A news report identified the lone victim as an 81-yr-old male.
Accident location was reported to be on land owned by Skytop Lodge, in the heart of the Poconos. The lodge is located in the upper right corner of this VFRmap.com terrain map.
Weather may have been a significant factor. The nearest METAR reporting station with online ASOS data is Mt Pocono, [KMPO], approximately 8-miles southwest of the crash site. As shown in the table at the bottom, conditions at KMPO show a very low overcast layer; the two observations surrounding the estimated crash time show ceilings of just 200′ and 300′.
Point of departure was reportedly Doylestown, PA [DYL], which is located to the northeast of Philadelphia. The distance from Doylestown to Flying Dollar Airport is 53nm; from Flying Dollar Airport to intended destination Mountain Bay Air Park is 10nm.
In poor to marginal flight conditions, a scud-run by a helicopter would typically follow highways. Leading up to this fatal crash, the pilot likely would have chosen to overfly Stroudsburg and continue in a NNW direction over highway 447, then turn NNE at Canadensis to follow Route 390 (Kummel Hill Road) to his destination airport, Mountain Bay Air Park. [PA49]. But given the hilly terrain and very low ceilings, the potential for a terrain impact would be high.
How Could FAA Help Prevent This Type of Accident?
Simply impose a safety regulation that makes it illegal for helicopter pilots to engage in low-altitude scud-runs. FAA defines ‘Minimum Safe Altitude’ in their rule, FAR 91.119. But, the rule includes numerous huge loopholes. Specifically:
- the minimum is set at 1,000-ft above ground level (and 2,000-ft AGL over ‘congested areas’, but these minima are broadly negated by vague language. The opening line of FAR 91.119 reads: “Except when necessary for takeoff or landing, no person may operate an aircraft below the following altitudes….” There is no clear definition of what constitutes a ‘congested area’. Also, this language enables pilots to excuse off any flight below 1,000-ft, by simply claiming the lower altitude was ‘necessary for takeoff or landing’.
- the safety-intent of FAR 91.119 is further negated for helicopters, as FAA included a clause that excepts all helicopters from compliance. The clause, FAR 91.119 section (d), which states that the minimum altitudes do not apply so long as “…the operation is conducted without hazard to persons or property on the surface.”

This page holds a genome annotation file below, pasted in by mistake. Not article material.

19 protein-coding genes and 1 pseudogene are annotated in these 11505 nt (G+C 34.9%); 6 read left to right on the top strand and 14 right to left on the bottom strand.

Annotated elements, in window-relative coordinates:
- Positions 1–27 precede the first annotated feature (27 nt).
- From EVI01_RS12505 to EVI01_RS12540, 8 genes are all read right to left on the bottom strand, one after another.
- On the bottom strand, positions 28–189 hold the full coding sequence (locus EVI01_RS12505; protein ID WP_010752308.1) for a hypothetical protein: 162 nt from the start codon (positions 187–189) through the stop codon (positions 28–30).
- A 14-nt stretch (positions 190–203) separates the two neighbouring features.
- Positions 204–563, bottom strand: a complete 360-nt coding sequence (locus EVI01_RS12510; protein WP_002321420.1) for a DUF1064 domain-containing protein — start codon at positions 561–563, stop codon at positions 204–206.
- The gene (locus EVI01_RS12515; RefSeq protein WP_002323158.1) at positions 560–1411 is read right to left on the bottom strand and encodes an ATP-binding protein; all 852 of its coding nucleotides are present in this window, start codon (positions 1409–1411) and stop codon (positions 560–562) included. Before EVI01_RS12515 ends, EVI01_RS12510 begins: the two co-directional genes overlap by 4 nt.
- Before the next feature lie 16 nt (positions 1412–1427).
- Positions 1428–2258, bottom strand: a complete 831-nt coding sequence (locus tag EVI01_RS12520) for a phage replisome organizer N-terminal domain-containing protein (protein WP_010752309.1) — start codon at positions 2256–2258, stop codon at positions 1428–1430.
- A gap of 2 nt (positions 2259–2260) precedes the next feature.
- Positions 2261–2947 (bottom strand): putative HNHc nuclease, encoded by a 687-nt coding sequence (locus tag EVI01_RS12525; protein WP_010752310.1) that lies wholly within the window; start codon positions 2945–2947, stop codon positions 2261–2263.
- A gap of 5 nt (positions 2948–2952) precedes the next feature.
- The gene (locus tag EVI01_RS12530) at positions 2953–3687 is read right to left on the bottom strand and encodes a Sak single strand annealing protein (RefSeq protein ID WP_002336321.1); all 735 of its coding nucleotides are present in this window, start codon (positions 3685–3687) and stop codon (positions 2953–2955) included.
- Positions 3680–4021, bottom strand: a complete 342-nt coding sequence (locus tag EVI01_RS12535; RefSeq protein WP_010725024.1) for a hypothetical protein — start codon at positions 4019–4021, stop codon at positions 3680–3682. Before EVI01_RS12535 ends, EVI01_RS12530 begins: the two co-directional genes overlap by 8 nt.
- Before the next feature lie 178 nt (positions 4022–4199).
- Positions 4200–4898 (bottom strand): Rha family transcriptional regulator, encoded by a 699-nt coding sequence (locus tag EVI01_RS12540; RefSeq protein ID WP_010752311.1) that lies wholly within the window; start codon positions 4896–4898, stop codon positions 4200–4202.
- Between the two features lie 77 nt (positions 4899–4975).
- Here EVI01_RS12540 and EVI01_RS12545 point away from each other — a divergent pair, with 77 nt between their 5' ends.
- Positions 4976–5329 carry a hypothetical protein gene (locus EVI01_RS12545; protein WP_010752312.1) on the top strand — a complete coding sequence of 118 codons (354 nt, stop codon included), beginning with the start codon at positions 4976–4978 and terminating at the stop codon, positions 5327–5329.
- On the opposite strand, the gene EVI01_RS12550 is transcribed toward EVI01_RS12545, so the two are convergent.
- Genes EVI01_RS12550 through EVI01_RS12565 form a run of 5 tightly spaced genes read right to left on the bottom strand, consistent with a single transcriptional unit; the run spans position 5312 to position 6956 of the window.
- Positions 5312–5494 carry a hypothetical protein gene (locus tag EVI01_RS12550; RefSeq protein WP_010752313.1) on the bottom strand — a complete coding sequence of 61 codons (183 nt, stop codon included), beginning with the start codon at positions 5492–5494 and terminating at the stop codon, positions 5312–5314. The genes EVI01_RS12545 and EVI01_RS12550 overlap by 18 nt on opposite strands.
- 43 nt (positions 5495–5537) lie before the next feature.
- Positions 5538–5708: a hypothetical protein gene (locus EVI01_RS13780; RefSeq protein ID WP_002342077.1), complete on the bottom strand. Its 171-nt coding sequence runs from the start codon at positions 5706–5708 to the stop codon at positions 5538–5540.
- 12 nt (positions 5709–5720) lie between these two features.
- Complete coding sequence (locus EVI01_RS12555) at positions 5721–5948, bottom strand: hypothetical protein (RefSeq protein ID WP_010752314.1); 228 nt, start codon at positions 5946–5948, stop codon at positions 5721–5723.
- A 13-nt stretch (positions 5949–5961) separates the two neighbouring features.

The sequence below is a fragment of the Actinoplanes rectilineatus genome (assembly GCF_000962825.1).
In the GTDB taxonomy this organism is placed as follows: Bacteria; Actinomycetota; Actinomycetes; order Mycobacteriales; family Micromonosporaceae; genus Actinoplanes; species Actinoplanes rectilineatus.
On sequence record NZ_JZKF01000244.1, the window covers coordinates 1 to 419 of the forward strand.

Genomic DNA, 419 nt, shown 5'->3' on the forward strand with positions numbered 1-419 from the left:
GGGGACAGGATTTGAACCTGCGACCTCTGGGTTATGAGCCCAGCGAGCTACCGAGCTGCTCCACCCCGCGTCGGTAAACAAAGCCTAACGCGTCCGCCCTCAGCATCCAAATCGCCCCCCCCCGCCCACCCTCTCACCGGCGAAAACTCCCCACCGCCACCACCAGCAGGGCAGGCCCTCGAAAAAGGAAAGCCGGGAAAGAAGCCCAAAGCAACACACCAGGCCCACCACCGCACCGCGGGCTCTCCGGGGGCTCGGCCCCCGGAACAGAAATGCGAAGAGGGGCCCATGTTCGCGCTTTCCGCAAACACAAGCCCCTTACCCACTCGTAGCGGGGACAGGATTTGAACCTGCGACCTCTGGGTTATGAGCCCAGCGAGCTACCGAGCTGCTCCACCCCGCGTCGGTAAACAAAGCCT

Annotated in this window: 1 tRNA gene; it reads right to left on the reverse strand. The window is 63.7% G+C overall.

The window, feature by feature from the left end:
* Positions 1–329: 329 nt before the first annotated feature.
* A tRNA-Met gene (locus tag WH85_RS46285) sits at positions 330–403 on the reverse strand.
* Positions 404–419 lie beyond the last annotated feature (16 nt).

The simple fact is, whatever happened on this particular flight, current rules imposed and regulated by FAA make it entirely legal for a helicopter pilot to proceed even as low as 10-ft or 20-ft above a highway surface. This practice, known as ‘scud-running’, is done at great risk and while also substantially impacting people on the ground. Impacts include not just the noise of these low helicopter overflights, but also the alarm and stress of seeing an obviously dangerous flight happening. Frankly, such low overflights could even create a distraction leading to a highway accident.
So, FAA needs to begin serving the entire population, not just the industry FAA is supposed to be regulating. In this case, to guard against helicopter scud-running, and to reasonably minimize helicopter noise impacts, FAR 91.119 needs to be modified to remove all ambiguity and include these elements:
- helicopter flights must remain clear of clouds and at least 300-ft below the cloud ceiling during all portions of the flight; this includes departure, cruise, and arrival.
- helicopter departures must proceed to a cruise altitude that remains at least 1,000-ft above ground level (AGL), reaching that minimum altitude within 5-miles of the point of departure.
- helicopter arrivals must shall not descend below the minimum cruise altitude of 1,000-ft above ground level (AGL) until within 5-miles of the intended landing point.
- unless authorized by the FAA administrator (which includes ATC), helicopter flights must also be conducted at least 1,000-ft laterally from all structures and all persons on the ground. The only exceptions to this are during the transition from departure to cruise or from cruise to landing, and within 2-miles of the actual departure point or landing point. During all such transitions, the pilot is required to follow a route that minimizes distance/time flown with less than 1,000-ft lateral separation.
Let’s be very clear: if these rules were in place and followed, this accident would not have happened, and this man would still be alive.